Advocates fear that when the shelter contracts expire, there may be little protection against landlords flipping the buildings into market rate rentals, further draining New York City's diminished stock of rent-stabilized housing.

"One of the concerns is that if they transition these eleven buildings that may have some regular rent stabilized tenants left, the owner can claim a permanent exemption from rent stabilization," said Rajiv Jaswa, a staff attorney with the Community Development Project at the Urban Justice Center. "I'm not sure if there's a mechanism to reverse that after the fact."

This spring, Mayor de Blasio pledged to phase out all cluster site apartments by 2021 rather than 2018, as originally promised. At the same time, de Blasio announced that the city must open approximately 90 new homeless shelters in order to reverse a 35-year trend of steadily increasing homelessness.

"I think the city is trying everything at the same time, but the numbers make it difficult," Jaswa said. "[They're trying to] find shelter for everyone and dealing with the staggering number of people who need shelter, and then also moving off of this cluster model that has existed for several administrations before."

The shelter contracts, he added, "may be exacerbating the housing shortage while trying to temporarily solve the problem."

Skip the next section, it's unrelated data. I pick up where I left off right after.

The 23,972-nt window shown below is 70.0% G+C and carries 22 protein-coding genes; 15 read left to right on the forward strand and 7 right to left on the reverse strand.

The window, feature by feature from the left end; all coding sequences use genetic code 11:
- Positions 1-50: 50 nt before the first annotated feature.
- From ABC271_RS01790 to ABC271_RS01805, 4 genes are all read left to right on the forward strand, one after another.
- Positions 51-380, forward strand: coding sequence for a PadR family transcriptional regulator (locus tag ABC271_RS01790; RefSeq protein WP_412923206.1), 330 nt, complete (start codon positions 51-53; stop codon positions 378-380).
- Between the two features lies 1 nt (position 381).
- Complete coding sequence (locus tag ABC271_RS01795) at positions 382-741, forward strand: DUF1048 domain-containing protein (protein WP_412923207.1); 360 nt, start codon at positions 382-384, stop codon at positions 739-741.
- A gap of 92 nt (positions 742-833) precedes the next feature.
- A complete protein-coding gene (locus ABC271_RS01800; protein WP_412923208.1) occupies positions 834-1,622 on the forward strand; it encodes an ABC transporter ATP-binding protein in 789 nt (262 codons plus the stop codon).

The City contends that they have reduced the use of cluster sites by nearly 30 percent since early 2016, when roughly 3,600 units were occupied, and that DHS does everything they can to phase out bad actors and ensure that rent stabilized units are protected under applicable law after the contracts expire, though the enforcement for the latter falls to the Division of Housing and Community Renewal, a state-controlled agency.

"Our number one priority as we end the use of cluster sites is to help as many New Yorkers as possible transition into permanent, affordable housing while raising standards for our homeless neighbors across the board," Human Resources Administration spokesman Isaac McGinn said in a statement. "And we remain squarely focused on advancing those parallel goals through a range of aggressive strategies."

Asked to comment on how bad landlords may benefit from these city contracts, McGinn responded only that HRA considers service providers, not landlords, on their merits before awarding contracts.

HRA did not confirm how many of the more than 300 buildings in the cluster system may be converted to shelters, but stressed that these are the first. Our map of all of the units is here.

A final decision on each of the contracts discussed at this morning's meeting is forthcoming, but here are some preliminary details. (The owner of each building would receive a cut of the contract awarded to the service providers):

  • $9.89 million to Bronx Parent Housing Network to operate 3001 Briggs Avenue in the Bronx. Would expire June 2020 with an option to renew through June 2026.
  • $47.5 million to Bronx Parent Housing Network to operate 1838 Vyse Avenue, 1387 Grand Concourse, and 1237-1243 Webster Avenue in the Bronx; $11.75 million to CORE Services Group, Inc. to operate 526 Pennsylvania Avenue in Brooklyn. Would expire June 2020 with an option to renew through June 2026.
  • $29.5 million for CORE Services Group, Inc. to operate 124 Stuyvesant Avenue, 38 Cooper Street, 389 Chauncey Street, 429 Bainbridge Street, 853 Halsey Street, and 1027 Putnam Avenue in Bed-Stuy as a cluster site. Would expire in June 2020.